Newland's Business Notes

Deeds, Wills, Surveys & Title Insurance – Part I

Volume 9 Issue 6 -- November/December 2005

Many people only have a dim understanding or a pronounced lack of interest in the items mentioned in the title.  Even though a real estate purchase may be the largest purchase that most people make in their lives, the interrelationship and importance of some of the documents mentioned above are not well understood.

This newsletter and a subsequent issue will try to shed some light on these subjects. The issues discussed here might generally be referred to as problems of “title” to real estate. The word “title” here means the legal right of ownership to property.

Suppose that Pop Long died in 1954 leaving a Will that passed his farm, Rocky Acres, to his son Shorty Long.  Mom and Pop Long had purchased the farm in 1920 from Angeline Weems who provided a deed to Mom and Pop.  Mom Long predeceased Pop.

Outdated Survey

The deed was prepared by M. Y. Opic, a local attorney, based on a property survey done by George Washington some time ago.  As is found in many older deeds, the description of the property began with the location of a henhouse on the northwest corner of the property and proceeded by “roods” and “poles” to a particular point.  (Roods and poles are measurements found in older deeds.) 

Unfortunately the henhouse was blown away in a storm some time ago, so the beginning point of the property description is now not marked. 

A property description starts with a stated beginning point and follows various distances at certain angles specified by compass coordinates.  This is called a “metes and bounds” description.  On the East Coast such descriptions are rather common.  As one moves to the Midwest , where property was laid out in a grid style, the property descriptions are much easier to understand.  In many developed areas a surveyor will lay out parcels or lots in a development under construction.  The master plan, known as the “plat,” is recorded.  In such cases, the property descriptions may be rather simple, referring, for example, to the property as “ Lot  3B.”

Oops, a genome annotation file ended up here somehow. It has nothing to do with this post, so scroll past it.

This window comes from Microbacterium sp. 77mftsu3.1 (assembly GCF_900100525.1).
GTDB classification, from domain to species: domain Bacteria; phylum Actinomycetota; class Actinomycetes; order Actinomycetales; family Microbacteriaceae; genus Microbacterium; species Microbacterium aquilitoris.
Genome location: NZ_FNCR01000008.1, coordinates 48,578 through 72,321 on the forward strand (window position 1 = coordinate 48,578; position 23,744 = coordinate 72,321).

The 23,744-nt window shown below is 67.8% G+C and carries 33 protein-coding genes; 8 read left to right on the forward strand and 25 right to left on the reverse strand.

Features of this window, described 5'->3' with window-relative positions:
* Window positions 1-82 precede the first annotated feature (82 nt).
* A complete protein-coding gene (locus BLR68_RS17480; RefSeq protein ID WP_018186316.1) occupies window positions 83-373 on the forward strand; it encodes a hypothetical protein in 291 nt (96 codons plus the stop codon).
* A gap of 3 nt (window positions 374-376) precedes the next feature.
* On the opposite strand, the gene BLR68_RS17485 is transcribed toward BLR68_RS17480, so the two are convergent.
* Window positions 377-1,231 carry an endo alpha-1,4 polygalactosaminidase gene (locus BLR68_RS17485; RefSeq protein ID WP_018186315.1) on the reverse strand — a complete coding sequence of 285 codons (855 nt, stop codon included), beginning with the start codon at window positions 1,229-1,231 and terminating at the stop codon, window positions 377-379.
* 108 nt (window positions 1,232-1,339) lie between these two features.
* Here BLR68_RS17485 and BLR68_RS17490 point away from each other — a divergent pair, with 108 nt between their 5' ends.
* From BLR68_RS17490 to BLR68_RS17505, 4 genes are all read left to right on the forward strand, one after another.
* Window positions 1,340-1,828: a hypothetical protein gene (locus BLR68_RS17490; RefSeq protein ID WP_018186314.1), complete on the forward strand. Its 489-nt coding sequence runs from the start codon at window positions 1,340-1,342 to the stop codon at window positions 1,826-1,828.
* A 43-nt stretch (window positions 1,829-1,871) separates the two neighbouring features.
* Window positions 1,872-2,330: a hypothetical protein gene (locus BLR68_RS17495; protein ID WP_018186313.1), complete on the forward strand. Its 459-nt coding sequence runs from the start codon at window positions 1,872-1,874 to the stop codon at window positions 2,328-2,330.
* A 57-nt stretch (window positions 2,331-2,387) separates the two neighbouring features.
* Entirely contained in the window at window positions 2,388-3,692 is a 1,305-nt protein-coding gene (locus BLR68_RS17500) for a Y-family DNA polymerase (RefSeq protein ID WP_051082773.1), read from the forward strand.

Years after inheriting the property, Shorty Long now wants to sell Rocky Acres.  A would-be purchaser looks at the deed and notices that the henhouse referred to in the property description is no longer on the property.  Normally, a would-be buyer would not look at a deed but it so happens this particular buyer is an insurance agent for a title insurance company. 

What is Shorty to do? He wants to sell his property but faces questions about the boundaries of the deed because the starting point of the property description, the henhouse, is missing. 

The answer is to get a property survey.  A survey will confirm the boundaries of the property.  In cases of questionable property descriptions, many careful would-be buyers will not go through with the purchase of the property until it is surveyed. 

Missing boundary points are not the only source of problems with deeds. Roads create another common problem. Often, when a road goes through or near property, the state or local government will take part of the property, often along an edge of the parcel, thus causing the previous property description in the deed to be no longer correct. Both the total size of the property and the boundaries will have changed. 


Another problem for real estate titles, particularly in Virginia , is the practice of recording Wills as a way of transferring title.  For example, when Pop died and Shorty inherited the property in 1954, there was no new deed to Shorty.  Instead Pop’s Will was recorded, so someone trying to follow a chain of title would have to go to what is called the Will Book and read the Will to see that the property passed to Shorty.  The new deed which Shorty gives to the purchaser will recite those facts. 

It would probably be advisable in some cases to issue a new deed to someone like Shorty in order to have a clear record of title to the land. 

A compounding factor can arise when property passes by Will to several children. One or more of them may die without a Will, thus causing ownership of the property to be diffused among other family members under the rules of intestacy. 

In the next issue, we’ll continue this discussion. In the meantime, if you have further questions, call Newland & Associates.

Copyright 2005

Published by the law firm of Newland & Associates, PLC
9835 Business Way
Manassas, VA 20110
Call us at (703) 330-0000 for a full range of business law and tax-related services.

While designed to be accurate, this publication is not intended to constitute the rendering of legal, accounting, or other professional services or to serve as a substitute for such services.

Redistribution or other commercial use of the material contained in Newland's Business Notes is expressly prohibited without the written permission of Newland & Associates, PLC.

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